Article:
Cricket: The Single Letter That Altered a Sport and Changed Lives – Mike Atherton, Chief Cricket Correspondent | The Times UK

   — By Mike Atherton, Chief Cricket Correspondent | The Times UK

This happy conclusion — an honest man of high cricketing gifts against the forces of racism, his passage to freedom, taking his wife and children with him, and his example to millions of others — has given me one of the greatest feelings of joy from any episode in my life.” John Arlott, 1980.

It is a steep walk up to Signal Hill. Head out from District Six, whose inhabitants were evicted during the apartheid era, find Wale Street, with its pretty pastel-coloured houses, head left up the cobbled streets, climbing all the time, and eventually you will get to Upper Bloem Street, near the brow of the hill. Above you, looms the majestic Table Mountain. Below, the teeming city of Cape Town. 

It was from No 14, Upper Bloem Street, now a pleasant two-story villa lined with bougainvillea, that one of the most significant letters in the history of cricket was sent. The letter was handwritten, in green ink, by a printer’s machinist in his late 20s, although his age was uncertain because the man to whom it was addressed couldn’t remember whether he received it in 1957 or 1958, and the man who sent it was always coy about his date of birth.

It began like this: “Dear Mr Arlott. I dare say this is only a minor detail, compared, I presume, to your other escapades, but I am sure that you will try your best to use your powerful assistance to help me…” The sender’s intuition was sound, and the great journalist and broadcaster did indeed use his position to set in train a story that was to profoundly change one man’s life, and the sport of cricket and, through that, the lives of countless others.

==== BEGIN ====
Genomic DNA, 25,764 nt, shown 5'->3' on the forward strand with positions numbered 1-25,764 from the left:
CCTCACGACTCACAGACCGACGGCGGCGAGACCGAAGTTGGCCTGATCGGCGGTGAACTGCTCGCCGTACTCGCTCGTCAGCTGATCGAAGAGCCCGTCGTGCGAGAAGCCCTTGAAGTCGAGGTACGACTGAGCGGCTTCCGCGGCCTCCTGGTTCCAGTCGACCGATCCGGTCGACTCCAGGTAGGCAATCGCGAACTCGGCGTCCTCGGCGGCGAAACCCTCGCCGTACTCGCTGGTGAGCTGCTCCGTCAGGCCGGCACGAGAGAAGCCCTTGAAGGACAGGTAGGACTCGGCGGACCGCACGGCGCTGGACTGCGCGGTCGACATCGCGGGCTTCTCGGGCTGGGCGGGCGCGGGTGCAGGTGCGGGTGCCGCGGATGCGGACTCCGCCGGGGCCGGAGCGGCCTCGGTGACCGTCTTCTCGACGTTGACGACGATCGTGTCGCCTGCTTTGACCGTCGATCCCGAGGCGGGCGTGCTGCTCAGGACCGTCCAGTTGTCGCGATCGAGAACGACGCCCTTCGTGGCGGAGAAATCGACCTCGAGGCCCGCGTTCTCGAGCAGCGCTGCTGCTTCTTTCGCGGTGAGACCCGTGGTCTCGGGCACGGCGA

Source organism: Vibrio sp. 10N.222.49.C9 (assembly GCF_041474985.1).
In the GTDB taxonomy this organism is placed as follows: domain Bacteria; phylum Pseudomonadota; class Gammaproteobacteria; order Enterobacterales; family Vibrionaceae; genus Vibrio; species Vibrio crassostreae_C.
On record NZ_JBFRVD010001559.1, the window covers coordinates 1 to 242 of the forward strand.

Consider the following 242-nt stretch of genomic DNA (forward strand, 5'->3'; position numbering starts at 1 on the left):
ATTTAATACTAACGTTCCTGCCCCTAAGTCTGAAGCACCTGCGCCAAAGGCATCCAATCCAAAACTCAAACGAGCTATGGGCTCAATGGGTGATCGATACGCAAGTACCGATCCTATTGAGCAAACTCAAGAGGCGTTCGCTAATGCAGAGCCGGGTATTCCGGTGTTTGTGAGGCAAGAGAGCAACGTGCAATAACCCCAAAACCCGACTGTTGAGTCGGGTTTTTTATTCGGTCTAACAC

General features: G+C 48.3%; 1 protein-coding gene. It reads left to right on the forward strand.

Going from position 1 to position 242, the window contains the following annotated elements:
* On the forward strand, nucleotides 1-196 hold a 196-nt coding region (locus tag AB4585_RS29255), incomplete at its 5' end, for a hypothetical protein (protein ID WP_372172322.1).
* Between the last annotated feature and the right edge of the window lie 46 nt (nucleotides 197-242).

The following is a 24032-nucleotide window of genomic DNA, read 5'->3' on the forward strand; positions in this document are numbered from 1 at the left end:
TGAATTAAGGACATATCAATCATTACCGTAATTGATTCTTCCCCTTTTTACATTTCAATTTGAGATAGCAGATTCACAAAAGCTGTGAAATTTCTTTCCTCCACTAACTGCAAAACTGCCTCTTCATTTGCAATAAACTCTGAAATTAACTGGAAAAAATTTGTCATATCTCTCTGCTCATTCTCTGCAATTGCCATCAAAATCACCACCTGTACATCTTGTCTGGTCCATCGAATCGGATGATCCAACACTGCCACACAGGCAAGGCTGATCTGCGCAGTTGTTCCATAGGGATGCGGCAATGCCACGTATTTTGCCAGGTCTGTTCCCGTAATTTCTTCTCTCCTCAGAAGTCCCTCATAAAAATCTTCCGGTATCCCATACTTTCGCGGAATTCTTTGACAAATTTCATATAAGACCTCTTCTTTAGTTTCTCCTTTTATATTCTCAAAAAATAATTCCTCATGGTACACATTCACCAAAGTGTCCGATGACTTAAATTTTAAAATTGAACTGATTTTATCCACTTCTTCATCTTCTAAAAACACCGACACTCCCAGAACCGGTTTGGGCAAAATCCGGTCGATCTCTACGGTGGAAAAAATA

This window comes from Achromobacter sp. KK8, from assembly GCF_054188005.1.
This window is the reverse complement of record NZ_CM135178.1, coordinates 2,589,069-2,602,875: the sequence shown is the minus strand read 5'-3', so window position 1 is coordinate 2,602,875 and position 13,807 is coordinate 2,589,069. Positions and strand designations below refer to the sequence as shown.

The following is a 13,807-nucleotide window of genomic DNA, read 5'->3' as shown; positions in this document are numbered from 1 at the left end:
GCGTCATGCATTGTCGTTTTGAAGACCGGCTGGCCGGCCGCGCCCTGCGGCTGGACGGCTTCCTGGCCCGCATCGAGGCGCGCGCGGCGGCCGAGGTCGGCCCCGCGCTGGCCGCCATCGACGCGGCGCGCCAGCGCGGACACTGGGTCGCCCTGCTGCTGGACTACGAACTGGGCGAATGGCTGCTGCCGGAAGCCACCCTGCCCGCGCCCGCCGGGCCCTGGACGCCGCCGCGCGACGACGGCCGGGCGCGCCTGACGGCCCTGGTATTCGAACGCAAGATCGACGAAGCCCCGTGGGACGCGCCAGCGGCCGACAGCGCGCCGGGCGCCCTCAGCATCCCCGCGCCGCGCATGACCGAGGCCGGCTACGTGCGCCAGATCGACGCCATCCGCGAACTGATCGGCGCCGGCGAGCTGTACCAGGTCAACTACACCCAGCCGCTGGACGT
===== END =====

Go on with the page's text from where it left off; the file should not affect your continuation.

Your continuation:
That man was Basil D’Oliveira. It was on Upper Bloem Street, in Signal Hill, that he grew up, the talented son of a tailor who was also a good cricketer, the captain of St Augustine’s, a club that drew its players from District Six, until its inhabitants were sent scattered to the Cape Flats. In the steep lanes, tiny passages and the scrub lands of Signal Hill, it is hard to imagine any future international batsman learning the game, as D’Oliveira did here.

D’Oliveira could not play first-class cricket because of his colour and the accident of birth in a racist society, but Arlott discovered that his record in the cricket he was allowed to play, on matting pitches against the Kenyan Asians, Bantus, Malays and Indians, was remarkable. It was estimated he had scored around 80 centuries in non-white cricket, at an average of close to a hundred, and the letter he sent to Arlott was his last chance, he felt, of proving himself elsewhere and at a higher level.

Arlott began to ask around, whether any counties or clubs would take a chance on this talented South African who had almost given up hope of playing top-class cricket. It was to John Kay, the cricket correspondent of the Manchester Evening News, that he turned because although counties were reluctant to take a chance on an unknown, the Lancashire and Central Lancashire League clubs might, given their long history of embracing professional players from foreign lands.

The back-and-forth of letters between the two men ended in January 1960 with an offer for D’Oliveira to play for Middleton Cricket Club in the Central Lancashire League that summer for £450 and bonuses. For a short while, D’Oliveira contemplated the offer and was encouraged to take it up by childhood friends who told him: “If you do well, we all do well.” Money was raised for the air fare. That letter had done its job.

It was on April Fool’s Day that he landed in England with his wife, Naomi. In his autobiography, D’Oliveira recalled his surprise at the plush seats on the train that took him north, as opposed to the hard, wooden seats he was used to, the fact that he could eat a meal on the train and that the toilets were not designated “white only” and, later, he recalled the bruises he would get on his arm from his wife as they sat in a cinema among whites for the first time, she clinging to him with anxiety.